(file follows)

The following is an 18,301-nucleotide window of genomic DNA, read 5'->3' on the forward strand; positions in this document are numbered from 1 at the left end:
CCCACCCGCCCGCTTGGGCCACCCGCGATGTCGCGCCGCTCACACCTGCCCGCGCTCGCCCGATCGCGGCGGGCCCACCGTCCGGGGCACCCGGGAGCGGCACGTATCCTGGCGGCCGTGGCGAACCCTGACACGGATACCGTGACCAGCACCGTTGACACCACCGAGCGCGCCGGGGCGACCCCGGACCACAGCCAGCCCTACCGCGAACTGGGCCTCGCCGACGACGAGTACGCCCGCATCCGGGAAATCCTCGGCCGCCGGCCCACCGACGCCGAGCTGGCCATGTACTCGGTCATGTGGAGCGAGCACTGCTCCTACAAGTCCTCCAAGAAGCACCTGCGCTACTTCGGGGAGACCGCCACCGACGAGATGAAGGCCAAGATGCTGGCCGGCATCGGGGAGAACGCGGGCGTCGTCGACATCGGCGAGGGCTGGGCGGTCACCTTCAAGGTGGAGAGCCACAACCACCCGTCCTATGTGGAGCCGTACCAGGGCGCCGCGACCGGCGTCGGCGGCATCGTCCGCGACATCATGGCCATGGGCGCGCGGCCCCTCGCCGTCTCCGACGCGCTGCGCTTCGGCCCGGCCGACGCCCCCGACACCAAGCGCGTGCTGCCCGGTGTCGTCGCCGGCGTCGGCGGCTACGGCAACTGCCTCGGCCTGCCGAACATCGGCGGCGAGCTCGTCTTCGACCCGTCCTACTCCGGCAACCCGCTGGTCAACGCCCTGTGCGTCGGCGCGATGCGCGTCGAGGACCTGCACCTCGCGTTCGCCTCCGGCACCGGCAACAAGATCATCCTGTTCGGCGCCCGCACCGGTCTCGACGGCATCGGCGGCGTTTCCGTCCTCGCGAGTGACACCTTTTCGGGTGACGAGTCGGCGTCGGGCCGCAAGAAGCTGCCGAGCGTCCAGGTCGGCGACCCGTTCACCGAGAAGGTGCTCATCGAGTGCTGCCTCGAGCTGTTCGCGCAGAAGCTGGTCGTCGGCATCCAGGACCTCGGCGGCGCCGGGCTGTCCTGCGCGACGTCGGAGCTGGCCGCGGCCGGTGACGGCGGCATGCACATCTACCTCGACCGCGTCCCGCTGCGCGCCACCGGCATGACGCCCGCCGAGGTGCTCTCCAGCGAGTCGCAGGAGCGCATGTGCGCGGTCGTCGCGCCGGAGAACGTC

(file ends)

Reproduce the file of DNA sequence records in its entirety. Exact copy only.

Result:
The following is an 18,301-nucleotide window of genomic DNA, read 5'->3' on the forward strand; positions in this document are numbered from 1 at the left end:
CCCACCCGCCCGCTTGGGCCACCCGCGATGTCGCGCCGCTCACACCTGCCCGCGCTCGCCCGATCGCGGCGGGCCCACCGTCCGGGGCACCCGGGAGCGGCACGTATCCTGGCGGCCGTGGCGAACCCTGACACGGATACCGTGACCAGCACCGTTGACACCACCGAGCGCGCCGGGGCGACCCCGGACCACAGCCAGCCCTACCGCGAACTGGGCCTCGCCGACGACGAGTACGCCCGCATCCGGGAAATCCTCGGCCGCCGGCCCACCGACGCCGAGCTGGCCATGTACTCGGTCATGTGGAGCGAGCACTGCTCCTACAAGTCCTCCAAGAAGCACCTGCGCTACTTCGGGGAGACCGCCACCGACGAGATGAAGGCCAAGATGCTGGCCGGCATCGGGGAGAACGCGGGCGTCGTCGACATCGGCGAGGGCTGGGCGGTCACCTTCAAGGTGGAGAGCCACAACCACCCGTCCTATGTGGAGCCGTACCAGGGCGCCGCGACCGGCGTCGGCGGCATCGTCCGCGACATCATGGCCATGGGCGCGCGGCCCCTCGCCGTCTCCGACGCGCTGCGCTTCGGCCCGGCCGACGCCCCCGACACCAAGCGCGTGCTGCCCGGTGTCGTCGCCGGCGTCGGCGGCTACGGCAACTGCCTCGGCCTGCCGAACATCGGCGGCGAGCTCGTCTTCGACCCGTCCTACTCCGGCAACCCGCTGGTCAACGCCCTGTGCGTCGGCGCGATGCGCGTCGAGGACCTGCACCTCGCGTTCGCCTCCGGCACCGGCAACAAGATCATCCTGTTCGGCGCCCGCACCGGTCTCGACGGCATCGGCGGCGTTTCCGTCCTCGCGAGTGACACCTTTTCGGGTGACGAGTCGGCGTCGGGCCGCAAGAAGCTGCCGAGCGTCCAGGTCGGCGACCCGTTCACCGAGAAGGTGCTCATCGAGTGCTGCCTCGAGCTGTTCGCGCAGAAGCTGGTCGTCGGCATCCAGGACCTCGGCGGCGCCGGGCTGTCCTGCGCGACGTCGGAGCTGGCCGCGGCCGGTGACGGCGGCATGCACATCTACCTCGACCGCGTCCCGCTGCGCGCCACCGGCATGACGCCCGCCGAGGTGCTCTCCAGCGAGTCGCAGGAGCGCATGTGCGCGGTCGTCGCGCCGGAGAACGTC